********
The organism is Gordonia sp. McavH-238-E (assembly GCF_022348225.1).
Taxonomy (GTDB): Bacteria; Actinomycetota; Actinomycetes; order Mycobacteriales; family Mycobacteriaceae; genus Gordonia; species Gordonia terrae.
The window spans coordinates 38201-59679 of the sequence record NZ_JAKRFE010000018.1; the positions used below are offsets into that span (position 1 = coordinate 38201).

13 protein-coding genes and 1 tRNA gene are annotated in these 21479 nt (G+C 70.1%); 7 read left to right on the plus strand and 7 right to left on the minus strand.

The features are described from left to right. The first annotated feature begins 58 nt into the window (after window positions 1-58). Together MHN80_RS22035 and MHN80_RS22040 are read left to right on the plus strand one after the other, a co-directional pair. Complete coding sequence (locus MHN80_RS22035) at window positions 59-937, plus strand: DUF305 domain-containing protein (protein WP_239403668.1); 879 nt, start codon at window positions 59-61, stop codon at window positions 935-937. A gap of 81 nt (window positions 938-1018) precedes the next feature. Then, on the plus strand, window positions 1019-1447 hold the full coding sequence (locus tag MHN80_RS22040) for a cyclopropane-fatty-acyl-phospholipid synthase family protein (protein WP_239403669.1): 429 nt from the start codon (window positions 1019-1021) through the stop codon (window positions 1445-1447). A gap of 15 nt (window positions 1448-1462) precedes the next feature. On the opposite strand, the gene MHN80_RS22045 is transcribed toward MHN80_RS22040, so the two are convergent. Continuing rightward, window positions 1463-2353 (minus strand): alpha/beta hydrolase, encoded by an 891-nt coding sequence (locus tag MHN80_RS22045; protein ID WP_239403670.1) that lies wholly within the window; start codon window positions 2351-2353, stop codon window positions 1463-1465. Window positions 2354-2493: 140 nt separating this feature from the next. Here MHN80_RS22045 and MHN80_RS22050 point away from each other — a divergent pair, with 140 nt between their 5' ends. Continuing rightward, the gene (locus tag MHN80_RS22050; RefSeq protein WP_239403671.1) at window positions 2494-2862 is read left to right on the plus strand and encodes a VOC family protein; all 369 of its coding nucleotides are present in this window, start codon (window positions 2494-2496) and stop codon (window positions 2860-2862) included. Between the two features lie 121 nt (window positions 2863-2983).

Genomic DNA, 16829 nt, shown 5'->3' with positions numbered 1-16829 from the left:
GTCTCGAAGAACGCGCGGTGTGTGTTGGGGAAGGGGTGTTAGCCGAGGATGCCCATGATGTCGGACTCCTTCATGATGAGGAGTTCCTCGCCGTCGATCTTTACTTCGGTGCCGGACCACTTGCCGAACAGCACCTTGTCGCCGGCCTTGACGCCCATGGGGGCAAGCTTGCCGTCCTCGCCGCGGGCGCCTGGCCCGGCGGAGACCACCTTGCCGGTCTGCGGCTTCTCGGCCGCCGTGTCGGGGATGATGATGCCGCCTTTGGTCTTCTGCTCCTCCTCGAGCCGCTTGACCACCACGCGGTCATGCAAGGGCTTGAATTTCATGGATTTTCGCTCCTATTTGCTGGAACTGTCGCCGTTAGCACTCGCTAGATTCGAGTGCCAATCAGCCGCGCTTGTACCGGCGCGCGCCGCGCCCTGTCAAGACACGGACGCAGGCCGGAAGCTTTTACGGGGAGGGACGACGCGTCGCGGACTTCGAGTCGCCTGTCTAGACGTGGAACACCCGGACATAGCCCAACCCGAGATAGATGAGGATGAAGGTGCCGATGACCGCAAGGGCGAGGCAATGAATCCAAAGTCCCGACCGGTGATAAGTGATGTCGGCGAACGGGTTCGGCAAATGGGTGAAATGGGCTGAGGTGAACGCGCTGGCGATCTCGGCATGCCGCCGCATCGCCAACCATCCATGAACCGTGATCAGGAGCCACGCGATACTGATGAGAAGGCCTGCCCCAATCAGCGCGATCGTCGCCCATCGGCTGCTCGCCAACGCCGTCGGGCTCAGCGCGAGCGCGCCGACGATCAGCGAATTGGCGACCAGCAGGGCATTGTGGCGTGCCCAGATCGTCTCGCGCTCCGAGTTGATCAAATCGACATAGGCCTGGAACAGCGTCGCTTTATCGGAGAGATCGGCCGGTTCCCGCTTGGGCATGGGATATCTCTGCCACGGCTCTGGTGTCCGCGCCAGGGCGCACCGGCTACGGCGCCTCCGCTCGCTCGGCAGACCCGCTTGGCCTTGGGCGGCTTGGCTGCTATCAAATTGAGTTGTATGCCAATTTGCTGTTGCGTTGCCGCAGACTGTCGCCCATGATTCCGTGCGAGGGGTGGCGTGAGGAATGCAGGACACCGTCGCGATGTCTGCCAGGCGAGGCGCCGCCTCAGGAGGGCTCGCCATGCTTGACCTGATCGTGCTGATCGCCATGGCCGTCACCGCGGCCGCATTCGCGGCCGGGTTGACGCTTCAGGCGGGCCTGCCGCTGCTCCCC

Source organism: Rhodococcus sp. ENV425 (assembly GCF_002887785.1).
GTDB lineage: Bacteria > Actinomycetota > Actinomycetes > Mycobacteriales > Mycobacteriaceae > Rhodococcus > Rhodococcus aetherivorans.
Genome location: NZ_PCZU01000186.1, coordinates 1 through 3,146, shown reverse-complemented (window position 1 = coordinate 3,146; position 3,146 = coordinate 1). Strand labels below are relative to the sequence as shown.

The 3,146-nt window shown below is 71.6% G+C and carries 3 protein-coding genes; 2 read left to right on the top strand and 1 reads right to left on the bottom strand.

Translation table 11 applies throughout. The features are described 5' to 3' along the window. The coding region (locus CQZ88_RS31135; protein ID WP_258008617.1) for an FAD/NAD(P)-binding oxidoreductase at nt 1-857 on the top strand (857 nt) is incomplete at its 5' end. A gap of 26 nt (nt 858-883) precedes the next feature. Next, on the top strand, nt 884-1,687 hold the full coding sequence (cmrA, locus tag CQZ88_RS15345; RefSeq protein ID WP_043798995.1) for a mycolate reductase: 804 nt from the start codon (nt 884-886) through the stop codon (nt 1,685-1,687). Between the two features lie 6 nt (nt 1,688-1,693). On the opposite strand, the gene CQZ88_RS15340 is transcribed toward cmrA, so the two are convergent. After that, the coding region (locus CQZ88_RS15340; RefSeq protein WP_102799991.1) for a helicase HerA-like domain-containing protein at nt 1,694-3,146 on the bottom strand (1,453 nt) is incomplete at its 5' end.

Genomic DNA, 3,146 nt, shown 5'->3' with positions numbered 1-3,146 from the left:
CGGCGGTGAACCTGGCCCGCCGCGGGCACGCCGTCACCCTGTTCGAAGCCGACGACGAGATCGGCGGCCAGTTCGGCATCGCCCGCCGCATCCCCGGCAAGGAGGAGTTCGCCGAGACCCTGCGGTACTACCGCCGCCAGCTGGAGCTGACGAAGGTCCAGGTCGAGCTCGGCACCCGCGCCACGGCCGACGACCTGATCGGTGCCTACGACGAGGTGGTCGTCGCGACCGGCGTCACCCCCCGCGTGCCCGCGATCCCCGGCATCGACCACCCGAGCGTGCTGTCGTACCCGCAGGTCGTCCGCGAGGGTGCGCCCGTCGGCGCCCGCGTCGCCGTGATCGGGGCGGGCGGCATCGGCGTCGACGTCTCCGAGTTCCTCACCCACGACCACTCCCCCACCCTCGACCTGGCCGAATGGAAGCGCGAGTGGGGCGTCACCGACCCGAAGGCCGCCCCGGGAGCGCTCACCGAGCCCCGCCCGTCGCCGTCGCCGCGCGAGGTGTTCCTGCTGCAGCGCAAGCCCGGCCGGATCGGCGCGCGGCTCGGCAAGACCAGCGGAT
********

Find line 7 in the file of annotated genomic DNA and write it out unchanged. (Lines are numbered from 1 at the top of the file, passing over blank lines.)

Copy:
GTCTCGAAGAACGCGCGGTGTGTGTTGGGGAAGGGGTGTTAGCCGAGGATGCCCATGATGTCGGACTCCTTCATGATGAGGAGTTCCTCGCCGTCGATCTTTACTTCGGTGCCGGACCACTTGCCGAACAGCACCTTGTCGCCGGCCTTGACGCCCATGGGGGCAAGCTTGCCGTCCTCGCCGCGGGCGCCTGGCCCGGCGGAGACCACCTTGCCGGTCTGCGGCTTCTCGGCCGCCGTGTCGGGGATGATGATGCCGCCTTTGGTCTTCTGCTCCTCCTCGAGCCGCTTGACCACCACGCGGTCATGCAAGGGCTTGAATTTCATGGATTTTCGCTCCTATTTGCTGGAACTGTCGCCGTTAGCACTCGCTAGATTCGAGTGCCAATCAGCCGCGCTTGTACCGGCGCGCGCCGCGCCCTGTCAAGACACGGACGCAGGCCGGAAGCTTTTACGGGGAGGGACGACGCGTCGCGGACTTCGAGTCGCCTGTCTAGACGTGGAACACCCGGACATAGCCCAACCCGAGATAGATGAGGATGAAGGTGCCGATGACCGCAAGGGCGAGGCAATGAATCCAAAGTCCCGACCGGTGATAAGTGATGTCGGCGAACGGGTTCGGCAAATGGGTGAAATGGGCTGAGGTGAACGCGCTGGCGATCTCGGCATGCCGCCGCATCGCCAACCATCCATGAACCGTGATCAGGAGCCACGCGATACTGATGAGAAGGCCTGCCCCAATCAGCGCGATCGTCGCCCATCGGCTGCTCGCCAACGCCGTCGGGCTCAGCGCGAGCGCGCCGACGATCAGCGAATTGGCGACCAGCAGGGCATTGTGGCGTGCCCAGATCGTCTCGCGCTCCGAGTTGATCAAATCGACATAGGCCTGGAACAGCGTCGCTTTATCGGAGAGATCGGCCGGTTCCCGCTTGGGCATGGGATATCTCTGCCACGGCTCTGGTGTCCGCGCCAGGGCGCACCGGCTACGGCGCCTCCGCTCGCTCGGCAGACCCGCTTGGCCTTGGGCGGCTTGGCTGCTATCAAATTGAGTTGTATGCCAATTTGCTGTTGCGTTGCCGCAGACTGTCGCCCATGATTCCGTGCGAGGGGTGGCGTGAGGAATGCAGGACACCGTCGCGATGTCTGCCAGGCGAGGCGCCGCCTCAGGAGGGCTCGCCATGCTTGACCTGATCGTGCTGATCGCCATGGCCGTCACCGCGGCCGCATTCGCGGCCGGGTTGACGCTTCAGGCGGGCCTGCCGCTGCTCCCC